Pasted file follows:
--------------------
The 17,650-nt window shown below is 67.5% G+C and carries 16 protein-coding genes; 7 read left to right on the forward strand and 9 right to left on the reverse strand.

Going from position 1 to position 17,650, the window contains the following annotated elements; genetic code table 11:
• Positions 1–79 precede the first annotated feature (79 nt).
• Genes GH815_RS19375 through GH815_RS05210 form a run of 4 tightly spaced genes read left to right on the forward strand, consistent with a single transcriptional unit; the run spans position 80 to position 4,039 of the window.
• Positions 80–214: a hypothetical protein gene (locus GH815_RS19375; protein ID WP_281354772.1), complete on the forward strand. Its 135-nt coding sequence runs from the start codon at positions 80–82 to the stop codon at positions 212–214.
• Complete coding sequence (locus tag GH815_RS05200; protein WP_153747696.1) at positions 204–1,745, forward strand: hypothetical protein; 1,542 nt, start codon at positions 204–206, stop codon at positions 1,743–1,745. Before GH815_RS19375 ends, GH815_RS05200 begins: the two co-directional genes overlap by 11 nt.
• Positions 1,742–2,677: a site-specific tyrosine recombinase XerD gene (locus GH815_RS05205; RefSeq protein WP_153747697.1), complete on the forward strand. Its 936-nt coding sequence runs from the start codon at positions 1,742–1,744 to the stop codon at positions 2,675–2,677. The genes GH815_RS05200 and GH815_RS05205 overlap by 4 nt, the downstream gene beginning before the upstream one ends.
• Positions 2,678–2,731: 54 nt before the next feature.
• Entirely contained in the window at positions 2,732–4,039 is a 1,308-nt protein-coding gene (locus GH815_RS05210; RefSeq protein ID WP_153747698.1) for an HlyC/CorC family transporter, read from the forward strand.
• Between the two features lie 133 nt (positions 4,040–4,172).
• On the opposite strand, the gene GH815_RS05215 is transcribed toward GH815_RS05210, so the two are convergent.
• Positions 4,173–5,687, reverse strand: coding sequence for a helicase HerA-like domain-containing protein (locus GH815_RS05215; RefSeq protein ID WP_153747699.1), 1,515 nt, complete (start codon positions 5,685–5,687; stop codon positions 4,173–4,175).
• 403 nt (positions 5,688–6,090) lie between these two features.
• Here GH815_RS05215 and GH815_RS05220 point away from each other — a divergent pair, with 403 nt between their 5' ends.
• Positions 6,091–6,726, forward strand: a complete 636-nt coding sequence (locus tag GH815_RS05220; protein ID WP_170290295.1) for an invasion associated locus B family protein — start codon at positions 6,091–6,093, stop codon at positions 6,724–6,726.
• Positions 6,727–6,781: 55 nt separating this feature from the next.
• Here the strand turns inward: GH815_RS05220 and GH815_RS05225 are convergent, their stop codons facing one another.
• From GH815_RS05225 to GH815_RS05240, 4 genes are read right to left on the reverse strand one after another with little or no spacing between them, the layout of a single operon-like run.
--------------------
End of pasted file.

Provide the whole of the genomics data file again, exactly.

The 17,650-nt window shown below is 67.5% G+C and carries 16 protein-coding genes; 7 read left to right on the forward strand and 9 right to left on the reverse strand.

Going from position 1 to position 17,650, the window contains the following annotated elements; genetic code table 11:
• Positions 1–79 precede the first annotated feature (79 nt).
• Genes GH815_RS19375 through GH815_RS05210 form a run of 4 tightly spaced genes read left to right on the forward strand, consistent with a single transcriptional unit; the run spans position 80 to position 4,039 of the window.
• Positions 80–214: a hypothetical protein gene (locus GH815_RS19375; protein ID WP_281354772.1), complete on the forward strand. Its 135-nt coding sequence runs from the start codon at positions 80–82 to the stop codon at positions 212–214.
• Complete coding sequence (locus tag GH815_RS05200; protein WP_153747696.1) at positions 204–1,745, forward strand: hypothetical protein; 1,542 nt, start codon at positions 204–206, stop codon at positions 1,743–1,745. Before GH815_RS19375 ends, GH815_RS05200 begins: the two co-directional genes overlap by 11 nt.
• Positions 1,742–2,677: a site-specific tyrosine recombinase XerD gene (locus GH815_RS05205; RefSeq protein WP_153747697.1), complete on the forward strand. Its 936-nt coding sequence runs from the start codon at positions 1,742–1,744 to the stop codon at positions 2,675–2,677. The genes GH815_RS05200 and GH815_RS05205 overlap by 4 nt, the downstream gene beginning before the upstream one ends.
• Positions 2,678–2,731: 54 nt before the next feature.
• Entirely contained in the window at positions 2,732–4,039 is a 1,308-nt protein-coding gene (locus GH815_RS05210; RefSeq protein ID WP_153747698.1) for an HlyC/CorC family transporter, read from the forward strand.
• Between the two features lie 133 nt (positions 4,040–4,172).
• On the opposite strand, the gene GH815_RS05215 is transcribed toward GH815_RS05210, so the two are convergent.
• Positions 4,173–5,687, reverse strand: coding sequence for a helicase HerA-like domain-containing protein (locus GH815_RS05215; RefSeq protein ID WP_153747699.1), 1,515 nt, complete (start codon positions 5,685–5,687; stop codon positions 4,173–4,175).
• 403 nt (positions 5,688–6,090) lie between these two features.
• Here GH815_RS05215 and GH815_RS05220 point away from each other — a divergent pair, with 403 nt between their 5' ends.
• Positions 6,091–6,726, forward strand: a complete 636-nt coding sequence (locus tag GH815_RS05220; protein ID WP_170290295.1) for an invasion associated locus B family protein — start codon at positions 6,091–6,093, stop codon at positions 6,724–6,726.
• Positions 6,727–6,781: 55 nt separating this feature from the next.
• Here the strand turns inward: GH815_RS05220 and GH815_RS05225 are convergent, their stop codons facing one another.
• From GH815_RS05225 to GH815_RS05240, 4 genes are read right to left on the reverse strand one after another with little or no spacing between them, the layout of a single operon-like run.